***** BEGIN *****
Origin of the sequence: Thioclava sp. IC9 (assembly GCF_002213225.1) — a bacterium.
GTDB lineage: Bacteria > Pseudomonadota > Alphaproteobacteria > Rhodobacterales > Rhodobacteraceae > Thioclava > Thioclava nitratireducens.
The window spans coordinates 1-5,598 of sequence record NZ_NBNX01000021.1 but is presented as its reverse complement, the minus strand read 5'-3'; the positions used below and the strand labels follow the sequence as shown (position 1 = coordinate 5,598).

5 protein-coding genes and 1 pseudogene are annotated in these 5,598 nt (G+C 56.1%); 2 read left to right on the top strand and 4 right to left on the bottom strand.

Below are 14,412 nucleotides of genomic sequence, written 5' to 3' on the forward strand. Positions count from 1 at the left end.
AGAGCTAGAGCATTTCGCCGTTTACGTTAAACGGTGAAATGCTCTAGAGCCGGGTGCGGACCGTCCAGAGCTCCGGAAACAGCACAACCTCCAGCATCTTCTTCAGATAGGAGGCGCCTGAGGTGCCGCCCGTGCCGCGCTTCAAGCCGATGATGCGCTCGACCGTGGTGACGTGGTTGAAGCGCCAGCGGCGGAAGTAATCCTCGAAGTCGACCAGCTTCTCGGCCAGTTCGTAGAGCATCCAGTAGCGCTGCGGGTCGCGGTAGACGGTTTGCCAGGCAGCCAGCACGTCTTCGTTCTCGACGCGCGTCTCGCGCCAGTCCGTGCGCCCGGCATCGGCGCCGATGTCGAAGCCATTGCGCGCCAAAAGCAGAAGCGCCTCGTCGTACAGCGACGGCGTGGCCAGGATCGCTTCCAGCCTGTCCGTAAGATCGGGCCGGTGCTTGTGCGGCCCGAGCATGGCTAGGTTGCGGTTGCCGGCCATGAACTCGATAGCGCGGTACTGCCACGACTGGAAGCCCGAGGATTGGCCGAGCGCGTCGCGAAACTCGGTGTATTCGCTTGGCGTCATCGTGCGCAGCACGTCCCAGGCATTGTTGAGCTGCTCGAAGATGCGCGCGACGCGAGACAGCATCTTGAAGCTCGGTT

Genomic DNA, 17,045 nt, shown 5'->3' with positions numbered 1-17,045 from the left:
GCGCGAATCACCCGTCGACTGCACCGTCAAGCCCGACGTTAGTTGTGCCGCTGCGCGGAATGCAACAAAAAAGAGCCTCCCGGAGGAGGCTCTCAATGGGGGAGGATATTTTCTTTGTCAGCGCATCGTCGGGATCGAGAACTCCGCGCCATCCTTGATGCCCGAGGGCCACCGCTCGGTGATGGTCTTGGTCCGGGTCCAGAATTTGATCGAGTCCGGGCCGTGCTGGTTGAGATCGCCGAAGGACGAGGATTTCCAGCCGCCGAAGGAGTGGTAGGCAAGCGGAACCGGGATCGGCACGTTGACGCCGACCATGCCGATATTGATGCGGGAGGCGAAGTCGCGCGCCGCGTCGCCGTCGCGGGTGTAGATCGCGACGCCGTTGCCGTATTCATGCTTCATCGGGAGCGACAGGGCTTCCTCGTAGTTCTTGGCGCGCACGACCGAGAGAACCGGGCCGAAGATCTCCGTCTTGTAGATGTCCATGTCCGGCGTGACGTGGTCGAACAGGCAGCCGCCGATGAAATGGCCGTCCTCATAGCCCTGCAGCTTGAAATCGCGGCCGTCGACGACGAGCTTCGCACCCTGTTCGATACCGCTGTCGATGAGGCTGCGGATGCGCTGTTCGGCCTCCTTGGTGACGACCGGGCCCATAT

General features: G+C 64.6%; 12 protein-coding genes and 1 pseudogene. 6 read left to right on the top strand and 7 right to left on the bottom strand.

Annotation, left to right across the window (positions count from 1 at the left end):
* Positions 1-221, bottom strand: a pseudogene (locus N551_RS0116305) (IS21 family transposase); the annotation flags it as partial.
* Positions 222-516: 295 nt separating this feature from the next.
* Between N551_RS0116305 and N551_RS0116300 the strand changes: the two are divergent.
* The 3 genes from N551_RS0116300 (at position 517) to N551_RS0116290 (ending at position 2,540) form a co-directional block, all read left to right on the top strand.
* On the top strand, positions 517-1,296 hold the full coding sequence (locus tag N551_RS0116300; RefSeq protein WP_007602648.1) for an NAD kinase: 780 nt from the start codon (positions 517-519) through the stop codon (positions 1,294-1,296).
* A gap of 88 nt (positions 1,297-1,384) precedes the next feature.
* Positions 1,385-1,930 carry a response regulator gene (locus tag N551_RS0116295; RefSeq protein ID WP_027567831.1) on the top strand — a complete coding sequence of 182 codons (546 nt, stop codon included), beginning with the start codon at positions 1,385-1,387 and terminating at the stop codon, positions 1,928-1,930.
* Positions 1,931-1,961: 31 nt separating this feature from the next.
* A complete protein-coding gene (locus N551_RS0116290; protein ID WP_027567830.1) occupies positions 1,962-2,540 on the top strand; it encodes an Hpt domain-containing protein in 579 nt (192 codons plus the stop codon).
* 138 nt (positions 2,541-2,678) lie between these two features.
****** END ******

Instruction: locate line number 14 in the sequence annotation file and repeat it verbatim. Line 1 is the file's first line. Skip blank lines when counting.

* The 3 genes from N551_RS0116300 (at position 517) to N551_RS0116290 (ending at position 2,540) form a co-directional block, all read left to right on the top strand.